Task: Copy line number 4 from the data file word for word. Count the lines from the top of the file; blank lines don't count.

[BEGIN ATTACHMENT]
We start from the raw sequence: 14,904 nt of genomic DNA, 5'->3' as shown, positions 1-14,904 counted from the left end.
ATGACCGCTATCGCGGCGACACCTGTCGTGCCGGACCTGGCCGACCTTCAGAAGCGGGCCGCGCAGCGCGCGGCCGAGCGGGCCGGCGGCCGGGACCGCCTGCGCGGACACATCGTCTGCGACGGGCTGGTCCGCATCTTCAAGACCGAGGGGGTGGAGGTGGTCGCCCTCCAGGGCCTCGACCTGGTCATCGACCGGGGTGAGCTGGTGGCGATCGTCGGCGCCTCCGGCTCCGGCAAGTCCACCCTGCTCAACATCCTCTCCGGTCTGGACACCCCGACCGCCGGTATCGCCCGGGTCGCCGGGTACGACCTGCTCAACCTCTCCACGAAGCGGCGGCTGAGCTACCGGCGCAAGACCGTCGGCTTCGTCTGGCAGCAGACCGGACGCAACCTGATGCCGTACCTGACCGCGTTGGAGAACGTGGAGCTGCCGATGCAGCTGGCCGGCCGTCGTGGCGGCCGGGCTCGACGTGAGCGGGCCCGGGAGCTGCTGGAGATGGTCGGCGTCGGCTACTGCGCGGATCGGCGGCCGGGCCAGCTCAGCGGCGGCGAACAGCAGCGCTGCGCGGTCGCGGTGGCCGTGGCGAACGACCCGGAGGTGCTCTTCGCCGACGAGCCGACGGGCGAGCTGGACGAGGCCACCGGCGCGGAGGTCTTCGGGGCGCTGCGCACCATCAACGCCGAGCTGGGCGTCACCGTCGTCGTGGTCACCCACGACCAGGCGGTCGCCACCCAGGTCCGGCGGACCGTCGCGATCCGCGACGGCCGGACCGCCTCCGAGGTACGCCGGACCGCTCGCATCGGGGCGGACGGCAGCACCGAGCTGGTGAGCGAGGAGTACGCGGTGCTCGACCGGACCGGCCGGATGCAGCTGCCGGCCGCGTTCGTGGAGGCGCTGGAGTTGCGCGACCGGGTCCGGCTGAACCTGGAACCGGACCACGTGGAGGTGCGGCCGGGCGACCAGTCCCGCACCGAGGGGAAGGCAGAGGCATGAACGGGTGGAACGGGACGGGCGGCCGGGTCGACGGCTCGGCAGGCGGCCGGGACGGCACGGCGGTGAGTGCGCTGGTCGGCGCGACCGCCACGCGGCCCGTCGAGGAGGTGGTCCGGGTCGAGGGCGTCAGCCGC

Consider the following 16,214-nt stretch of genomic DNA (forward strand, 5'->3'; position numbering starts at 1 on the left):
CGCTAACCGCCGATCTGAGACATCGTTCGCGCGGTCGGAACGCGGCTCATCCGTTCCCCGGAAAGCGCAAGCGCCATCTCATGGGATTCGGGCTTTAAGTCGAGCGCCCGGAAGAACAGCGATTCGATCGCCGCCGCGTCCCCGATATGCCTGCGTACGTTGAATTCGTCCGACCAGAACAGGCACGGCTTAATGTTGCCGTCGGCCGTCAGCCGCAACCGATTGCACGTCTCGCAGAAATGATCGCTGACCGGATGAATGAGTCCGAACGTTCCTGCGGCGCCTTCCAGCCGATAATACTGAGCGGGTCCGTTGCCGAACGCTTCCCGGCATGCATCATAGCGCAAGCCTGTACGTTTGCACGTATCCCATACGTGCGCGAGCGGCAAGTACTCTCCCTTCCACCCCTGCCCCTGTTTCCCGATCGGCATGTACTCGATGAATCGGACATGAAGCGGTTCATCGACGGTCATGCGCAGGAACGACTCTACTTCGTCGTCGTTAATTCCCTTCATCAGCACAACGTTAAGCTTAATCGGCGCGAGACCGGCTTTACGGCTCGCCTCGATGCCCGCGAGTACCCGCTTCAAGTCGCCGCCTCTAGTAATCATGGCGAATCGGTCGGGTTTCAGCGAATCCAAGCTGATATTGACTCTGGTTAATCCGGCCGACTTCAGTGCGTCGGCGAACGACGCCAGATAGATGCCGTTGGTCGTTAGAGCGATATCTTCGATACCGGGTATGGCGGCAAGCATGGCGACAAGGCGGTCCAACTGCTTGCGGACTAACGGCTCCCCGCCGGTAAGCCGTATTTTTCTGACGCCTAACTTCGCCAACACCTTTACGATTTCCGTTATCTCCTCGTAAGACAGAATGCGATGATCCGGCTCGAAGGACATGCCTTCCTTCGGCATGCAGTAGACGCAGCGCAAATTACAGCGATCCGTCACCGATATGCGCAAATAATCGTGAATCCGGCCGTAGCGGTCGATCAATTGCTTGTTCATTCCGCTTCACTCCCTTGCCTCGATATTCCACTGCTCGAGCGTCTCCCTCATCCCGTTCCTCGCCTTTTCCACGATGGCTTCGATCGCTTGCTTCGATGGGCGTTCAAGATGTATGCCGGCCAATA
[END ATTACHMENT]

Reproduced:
CGCTAACCGCCGATCTGAGACATCGTTCGCGCGGTCGGAACGCGGCTCATCCGTTCCCCGGAAAGCGCAAGCGCCATCTCATGGGATTCGGGCTTTAAGTCGAGCGCCCGGAAGAACAGCGATTCGATCGCCGCCGCGTCCCCGATATGCCTGCGTACGTTGAATTCGTCCGACCAGAACAGGCACGGCTTAATGTTGCCGTCGGCCGTCAGCCGCAACCGATTGCACGTCTCGCAGAAATGATCGCTGACCGGATGAATGAGTCCGAACGTTCCTGCGGCGCCTTCCAGCCGATAATACTGAGCGGGTCCGTTGCCGAACGCTTCCCGGCATGCATCATAGCGCAAGCCTGTACGTTTGCACGTATCCCATACGTGCGCGAGCGGCAAGTACTCTCCCTTCCACCCCTGCCCCTGTTTCCCGATCGGCATGTACTCGATGAATCGGACATGAAGCGGTTCATCGACGGTCATGCGCAGGAACGACTCTACTTCGTCGTCGTTAATTCCCTTCATCAGCACAACGTTAAGCTTAATCGGCGCGAGACCGGCTTTACGGCTCGCCTCGATGCCCGCGAGTACCCGCTTCAAGTCGCCGCCTCTAGTAATCATGGCGAATCGGTCGGGTTTCAGCGAATCCAAGCTGATATTGACTCTGGTTAATCCGGCCGACTTCAGTGCGTCGGCGAACGACGCCAGATAGATGCCGTTGGTCGTTAGAGCGATATCTTCGATACCGGGTATGGCGGCAAGCATGGCGACAAGGCGGTCCAACTGCTTGCGGACTAACGGCTCCCCGCCGGTAAGCCGTATTTTTCTGACGCCTAACTTCGCCAACACCTTTACGATTTCCGTTATCTCCTCGTAAGACAGAATGCGATGATCCGGCTCGAAGGACATGCCTTCCTTCGGCATGCAGTAGACGCAGCGCAAATTACAGCGATCCGTCACCGATATGCGCAAATAATCGTGAATCCGGCCGTAGCGGTCGATCAATTGCTTGTTCATTCCGCTTCACTCCCTTGCCTCGATATTCCACTGCTCGAGCGTCTCCCTCATCCCGTTCCTCGCCTTTTCCACGATGGCTTCGATCGCTTGCTTCGATGGGCGTTCAAGATGTATGCCGGCCAATA